New Year, New Glass

New Year, New Glass

An annual publication by the Corning Museum of Glass chronicles developments in the field.

New Year, New Glass

An annual publication by the Corning Museum of Glass chronicles developments in the field.
December/January 2020 issue of American Craft magazine
Mediums Glass
David Colton Untitled

David Colton’s Untitled (2018). The US glass artist made the first marijuana pipe that the Corning has displayed.

Courtesy of the artist

Every year since 1979, the Corning Museum of Glass in Corning, New York, publishes New Glass Review, an exhibition-in-print showcasing 100 compelling and innovative works of contemporary glass art from around the world. As an annual snapshot of the glass scene, each publication provides valuable documentation of thought and expression in the field at that time. To celebrate the 40th-anniversary issue, the museum has brought it to life as a physical exhibition on view until January 5.

New Glass Now, as the book and show are titled, presents works by artists from 32 countries, chosen from more than 1,400 open-call submissions. Susie J. Silbert, the Corning’s curator of modern and contemporary glass, worked with three guest “selectors” (Silbert prefers that word to “juror,” which she says “denotes a binary, like good-bad, in-out.”): Aric Chen, curator-at-large, M+ museum of visual culture, Hong Kong; Susanne Jøker Johnsen, head of exhibitions, the Royal Danish Academy of Fine Arts Schools of Architecture, Design, and Conservation, Copenhagen; and Beth Lipman, artist and American Craft Council Fellow, Sheboygan Falls, Wisconsin. The result is a breathtaking display of form, technique, and vision, from vessels and wall pieces to conceptual sculpture and performance, that demonstrates the state of glass art in 2019. For historical perspective, the museum also has a companion show, “New Glass: Context,” which looks back at two landmark Corning exhibitions: “Glass 1959” and 1979’s “New Glass: A Worldwide Survey.”

We talked with Silbert about how New Glass has reflected and influenced the glass field. 

What trends and themes emerged in curating this show?
How artists are dealing with contemporary issues. Folks like Deborah Czeresko, Suzanne Peck, and Karen Donnellan of the US, Doris Darling of Austria, Fredrik Nielsen of Sweden, and the American team of Ross Delano, Erikh Vargo, and Brad Patocka are dealing with gender in glassworking –how the community is or isn’t inclusive – and proposing ways to reapproach the space of making in glass. Similarly, the work of Tamás Ábel of Hungary is one of the first times queer issues have been highlighted in a major glass context.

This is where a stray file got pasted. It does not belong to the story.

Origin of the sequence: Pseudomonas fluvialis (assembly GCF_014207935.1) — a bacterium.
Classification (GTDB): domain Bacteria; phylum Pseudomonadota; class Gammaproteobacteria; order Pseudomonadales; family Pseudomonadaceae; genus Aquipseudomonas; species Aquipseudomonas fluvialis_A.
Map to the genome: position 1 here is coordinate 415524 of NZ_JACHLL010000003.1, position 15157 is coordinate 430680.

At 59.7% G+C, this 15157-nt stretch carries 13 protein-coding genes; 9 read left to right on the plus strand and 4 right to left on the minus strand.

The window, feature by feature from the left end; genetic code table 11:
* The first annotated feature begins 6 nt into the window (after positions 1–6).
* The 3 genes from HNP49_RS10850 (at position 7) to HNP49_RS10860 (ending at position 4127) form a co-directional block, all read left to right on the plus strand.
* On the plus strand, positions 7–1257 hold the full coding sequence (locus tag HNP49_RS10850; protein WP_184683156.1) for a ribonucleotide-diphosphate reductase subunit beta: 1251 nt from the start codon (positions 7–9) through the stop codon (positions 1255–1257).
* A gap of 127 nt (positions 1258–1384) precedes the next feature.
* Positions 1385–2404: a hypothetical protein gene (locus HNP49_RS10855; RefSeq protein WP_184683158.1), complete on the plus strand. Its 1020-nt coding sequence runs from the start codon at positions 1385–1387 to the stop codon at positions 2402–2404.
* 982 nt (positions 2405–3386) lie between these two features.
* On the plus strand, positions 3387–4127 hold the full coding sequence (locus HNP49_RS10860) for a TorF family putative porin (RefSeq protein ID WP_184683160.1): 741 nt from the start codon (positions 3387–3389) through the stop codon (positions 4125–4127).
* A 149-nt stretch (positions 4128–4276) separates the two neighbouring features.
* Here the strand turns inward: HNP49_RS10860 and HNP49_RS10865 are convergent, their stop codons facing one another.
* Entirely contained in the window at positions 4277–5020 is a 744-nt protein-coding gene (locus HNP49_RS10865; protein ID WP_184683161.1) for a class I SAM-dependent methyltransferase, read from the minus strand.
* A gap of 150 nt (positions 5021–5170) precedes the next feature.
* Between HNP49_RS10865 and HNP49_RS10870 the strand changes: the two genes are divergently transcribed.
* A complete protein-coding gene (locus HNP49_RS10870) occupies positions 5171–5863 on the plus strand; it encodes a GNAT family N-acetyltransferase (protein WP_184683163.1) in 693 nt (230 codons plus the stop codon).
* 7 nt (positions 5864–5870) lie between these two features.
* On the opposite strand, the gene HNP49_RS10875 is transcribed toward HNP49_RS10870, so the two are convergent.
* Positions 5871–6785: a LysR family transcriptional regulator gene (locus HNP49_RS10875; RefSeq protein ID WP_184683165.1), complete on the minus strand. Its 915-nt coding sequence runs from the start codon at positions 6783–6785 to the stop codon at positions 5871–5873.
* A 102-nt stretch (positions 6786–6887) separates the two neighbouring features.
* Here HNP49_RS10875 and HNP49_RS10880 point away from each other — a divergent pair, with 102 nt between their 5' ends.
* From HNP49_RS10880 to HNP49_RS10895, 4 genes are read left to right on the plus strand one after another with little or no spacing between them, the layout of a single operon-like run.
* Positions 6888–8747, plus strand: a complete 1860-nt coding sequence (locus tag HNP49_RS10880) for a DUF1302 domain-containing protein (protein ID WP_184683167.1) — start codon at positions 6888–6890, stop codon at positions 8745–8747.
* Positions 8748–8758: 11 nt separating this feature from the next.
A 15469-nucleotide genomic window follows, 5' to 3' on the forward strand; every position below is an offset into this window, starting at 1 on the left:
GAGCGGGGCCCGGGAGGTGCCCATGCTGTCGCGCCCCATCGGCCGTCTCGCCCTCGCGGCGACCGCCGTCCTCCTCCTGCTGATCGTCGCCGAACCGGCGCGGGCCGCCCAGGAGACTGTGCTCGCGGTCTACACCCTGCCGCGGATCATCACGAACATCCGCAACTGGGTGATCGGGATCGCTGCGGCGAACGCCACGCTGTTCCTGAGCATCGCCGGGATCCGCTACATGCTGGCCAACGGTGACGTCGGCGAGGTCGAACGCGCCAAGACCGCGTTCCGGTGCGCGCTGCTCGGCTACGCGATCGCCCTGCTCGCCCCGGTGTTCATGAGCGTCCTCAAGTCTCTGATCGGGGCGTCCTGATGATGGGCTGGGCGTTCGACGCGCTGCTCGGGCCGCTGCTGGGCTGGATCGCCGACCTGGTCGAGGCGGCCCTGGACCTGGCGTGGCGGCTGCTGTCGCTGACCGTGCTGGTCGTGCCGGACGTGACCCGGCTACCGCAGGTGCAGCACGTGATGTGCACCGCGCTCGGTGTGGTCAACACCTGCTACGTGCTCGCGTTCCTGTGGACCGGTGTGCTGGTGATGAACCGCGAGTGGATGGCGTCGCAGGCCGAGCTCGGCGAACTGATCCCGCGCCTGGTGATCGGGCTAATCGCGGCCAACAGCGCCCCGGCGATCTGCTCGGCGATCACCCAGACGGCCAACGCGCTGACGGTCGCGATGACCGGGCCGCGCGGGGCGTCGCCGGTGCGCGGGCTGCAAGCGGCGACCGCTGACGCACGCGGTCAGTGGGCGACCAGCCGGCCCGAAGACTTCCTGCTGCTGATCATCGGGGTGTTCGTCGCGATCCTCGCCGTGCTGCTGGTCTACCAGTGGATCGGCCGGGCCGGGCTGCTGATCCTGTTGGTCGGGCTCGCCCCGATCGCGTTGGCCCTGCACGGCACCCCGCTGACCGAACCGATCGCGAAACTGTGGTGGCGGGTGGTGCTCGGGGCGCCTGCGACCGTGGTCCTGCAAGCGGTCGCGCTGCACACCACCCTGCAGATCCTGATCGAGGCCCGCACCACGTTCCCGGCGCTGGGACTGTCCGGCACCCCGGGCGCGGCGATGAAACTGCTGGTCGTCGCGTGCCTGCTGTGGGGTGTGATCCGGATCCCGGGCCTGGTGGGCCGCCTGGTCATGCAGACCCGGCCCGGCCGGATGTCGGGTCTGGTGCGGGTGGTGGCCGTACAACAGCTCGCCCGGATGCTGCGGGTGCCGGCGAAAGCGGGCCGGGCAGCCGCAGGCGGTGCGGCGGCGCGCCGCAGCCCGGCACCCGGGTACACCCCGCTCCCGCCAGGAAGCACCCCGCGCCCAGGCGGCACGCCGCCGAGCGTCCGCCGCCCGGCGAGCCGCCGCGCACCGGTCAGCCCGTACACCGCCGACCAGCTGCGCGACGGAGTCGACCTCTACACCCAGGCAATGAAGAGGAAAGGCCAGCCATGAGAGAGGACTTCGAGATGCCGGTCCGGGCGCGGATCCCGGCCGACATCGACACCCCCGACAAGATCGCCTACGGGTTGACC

The exhibition also highlights a return to the materiality of glass in a way we haven’t seen since the ’70s. Then, artists were making glass from raw materials because there was nothing else available, and they had a hunger for color and workability. Today, artists like Karina Malling of Denmark, Swedish artist Karin Forslund, and Americans Miya Ando and Nick Fruin are going back to the base material of glass to figure out how, through its very formulation, they can create meaning.

Another exciting thing about the show is that it marks the first time there has been a glass marijuana pipe [by David Colton, US] in the Corning Museum. I think it’s important that that incredible community of makers is represented. I hope to do an exhibition on contemporary pipes in years to come.

Did you notice distinct approaches from different parts of the world?
The exhibition highlights national flavors still evident in glassmaking communities, but also the way these communities are interlinked. For instance, Australians have such an incredible sensitivity to surface, more than perhaps any other glassworkers in the world. You see that not just in the work of Australians like Mel Douglas, Kate Baker, or Judi Elliott, but of people who have spent time in Australia, like American Matthew Day Perez, or Nadège Desgenétez, who is French but teaches in Australia.

What is the review process for New Glass like?
The selectors come to the Corning, where every submission gets viewed multiple times. Ultimately, there doesn’t need to be full consensus. So there are layers of diverse perspectives, which are identified in the catalog and exhibition labels with their initials. Some pieces have only one person’s initials; others have all four, or any mix in between. What I hope that does is pull back the layers, to allow visitors and readers to get a sense of the different selectors’ ways of viewing – and by extension, to have the license not to like everything.

You’re offering more transparency.
Totally. I wish I could say that’s something I came up with, but it was the idea of the museum’s founding director, Thomas Buechner. Every New Glass exhibition and publication since 1959 has included the initials of the selectors.

It’s a milestone year for the Corning.
Huge. Sixty years of commitment to contemporary glass. What’s amazing to me is, it continues. Every day I feel like I’m learning this in a new and more profound way.

The Corning’s “Glass 1959” show, which was eight years after the museum was founded, really created the field of contemporary glass. Before that, it was individual makers and designers in their ateliers around the world. There was no cohesive conversation about glass. It was out of that incredible grouping of objects and people in ’59 that the groundwork for the studio glass movement was laid. Then in 1979, “New Glass: A Worldwide Survey” catapulted it around the world. It’s an exciting history to stand on.